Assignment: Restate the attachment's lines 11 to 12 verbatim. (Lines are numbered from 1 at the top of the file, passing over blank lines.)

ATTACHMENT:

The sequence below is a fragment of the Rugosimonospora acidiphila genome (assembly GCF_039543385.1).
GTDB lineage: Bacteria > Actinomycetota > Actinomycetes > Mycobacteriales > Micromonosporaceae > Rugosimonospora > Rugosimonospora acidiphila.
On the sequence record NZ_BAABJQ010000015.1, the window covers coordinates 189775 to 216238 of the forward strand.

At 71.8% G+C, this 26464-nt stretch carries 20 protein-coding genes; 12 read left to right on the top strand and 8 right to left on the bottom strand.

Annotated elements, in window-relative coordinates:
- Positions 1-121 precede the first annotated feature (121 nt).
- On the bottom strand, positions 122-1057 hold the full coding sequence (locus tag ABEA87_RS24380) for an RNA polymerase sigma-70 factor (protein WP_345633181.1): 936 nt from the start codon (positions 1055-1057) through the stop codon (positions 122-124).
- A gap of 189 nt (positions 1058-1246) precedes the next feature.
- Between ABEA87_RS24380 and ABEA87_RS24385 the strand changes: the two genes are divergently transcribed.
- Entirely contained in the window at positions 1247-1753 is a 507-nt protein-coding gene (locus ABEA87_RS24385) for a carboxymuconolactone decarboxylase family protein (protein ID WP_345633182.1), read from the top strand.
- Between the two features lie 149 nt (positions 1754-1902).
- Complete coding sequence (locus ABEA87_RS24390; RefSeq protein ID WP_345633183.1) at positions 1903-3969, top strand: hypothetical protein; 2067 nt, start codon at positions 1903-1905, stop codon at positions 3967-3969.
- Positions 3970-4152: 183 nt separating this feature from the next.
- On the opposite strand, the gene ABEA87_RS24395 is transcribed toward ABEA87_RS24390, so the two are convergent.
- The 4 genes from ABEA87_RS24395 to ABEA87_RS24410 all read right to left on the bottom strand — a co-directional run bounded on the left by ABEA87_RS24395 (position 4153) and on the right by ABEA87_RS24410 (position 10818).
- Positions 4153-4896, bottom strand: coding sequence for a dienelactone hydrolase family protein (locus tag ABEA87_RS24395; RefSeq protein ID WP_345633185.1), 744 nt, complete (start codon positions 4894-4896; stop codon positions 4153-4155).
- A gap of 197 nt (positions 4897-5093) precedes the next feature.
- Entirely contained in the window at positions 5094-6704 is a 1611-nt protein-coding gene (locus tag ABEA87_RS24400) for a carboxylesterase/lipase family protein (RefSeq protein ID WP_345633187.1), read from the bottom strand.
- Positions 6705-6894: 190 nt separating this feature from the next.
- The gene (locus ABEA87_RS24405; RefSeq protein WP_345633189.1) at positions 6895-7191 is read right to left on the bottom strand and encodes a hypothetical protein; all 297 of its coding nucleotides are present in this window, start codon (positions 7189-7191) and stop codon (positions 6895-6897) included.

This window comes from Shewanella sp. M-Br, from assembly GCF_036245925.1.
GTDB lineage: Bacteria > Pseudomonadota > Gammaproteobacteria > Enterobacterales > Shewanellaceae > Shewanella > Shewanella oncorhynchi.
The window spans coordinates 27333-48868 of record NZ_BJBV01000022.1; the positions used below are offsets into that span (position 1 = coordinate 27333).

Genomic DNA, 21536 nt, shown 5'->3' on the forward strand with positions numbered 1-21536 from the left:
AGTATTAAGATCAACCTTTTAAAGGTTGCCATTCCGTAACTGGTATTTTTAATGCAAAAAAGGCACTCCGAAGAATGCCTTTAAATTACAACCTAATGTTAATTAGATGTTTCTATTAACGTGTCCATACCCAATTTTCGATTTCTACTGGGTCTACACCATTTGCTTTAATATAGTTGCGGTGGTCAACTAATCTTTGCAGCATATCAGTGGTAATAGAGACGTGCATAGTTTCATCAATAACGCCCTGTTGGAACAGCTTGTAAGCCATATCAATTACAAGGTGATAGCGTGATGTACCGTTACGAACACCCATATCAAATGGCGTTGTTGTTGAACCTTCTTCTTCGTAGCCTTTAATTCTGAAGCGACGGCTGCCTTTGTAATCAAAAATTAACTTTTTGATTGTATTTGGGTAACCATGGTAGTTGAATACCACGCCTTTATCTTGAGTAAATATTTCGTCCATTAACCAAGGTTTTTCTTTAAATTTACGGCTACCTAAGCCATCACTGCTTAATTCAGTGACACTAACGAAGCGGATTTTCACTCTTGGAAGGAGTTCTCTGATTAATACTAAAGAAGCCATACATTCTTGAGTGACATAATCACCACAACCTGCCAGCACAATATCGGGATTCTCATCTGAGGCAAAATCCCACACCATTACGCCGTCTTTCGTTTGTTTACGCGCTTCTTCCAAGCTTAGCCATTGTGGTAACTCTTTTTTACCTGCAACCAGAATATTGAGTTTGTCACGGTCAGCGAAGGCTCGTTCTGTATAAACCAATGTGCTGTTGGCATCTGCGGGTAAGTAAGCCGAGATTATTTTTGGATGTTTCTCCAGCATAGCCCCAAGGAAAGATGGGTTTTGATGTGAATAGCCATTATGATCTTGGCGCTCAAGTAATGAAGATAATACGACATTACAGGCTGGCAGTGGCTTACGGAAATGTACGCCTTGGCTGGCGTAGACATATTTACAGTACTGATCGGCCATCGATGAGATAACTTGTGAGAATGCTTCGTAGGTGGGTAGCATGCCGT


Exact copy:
- Between the two features lie 149 nt (positions 1754-1902).
- Complete coding sequence (locus ABEA87_RS24390; RefSeq protein ID WP_345633183.1) at positions 1903-3969, top strand: hypothetical protein; 2067 nt, start codon at positions 1903-1905, stop codon at positions 3967-3969.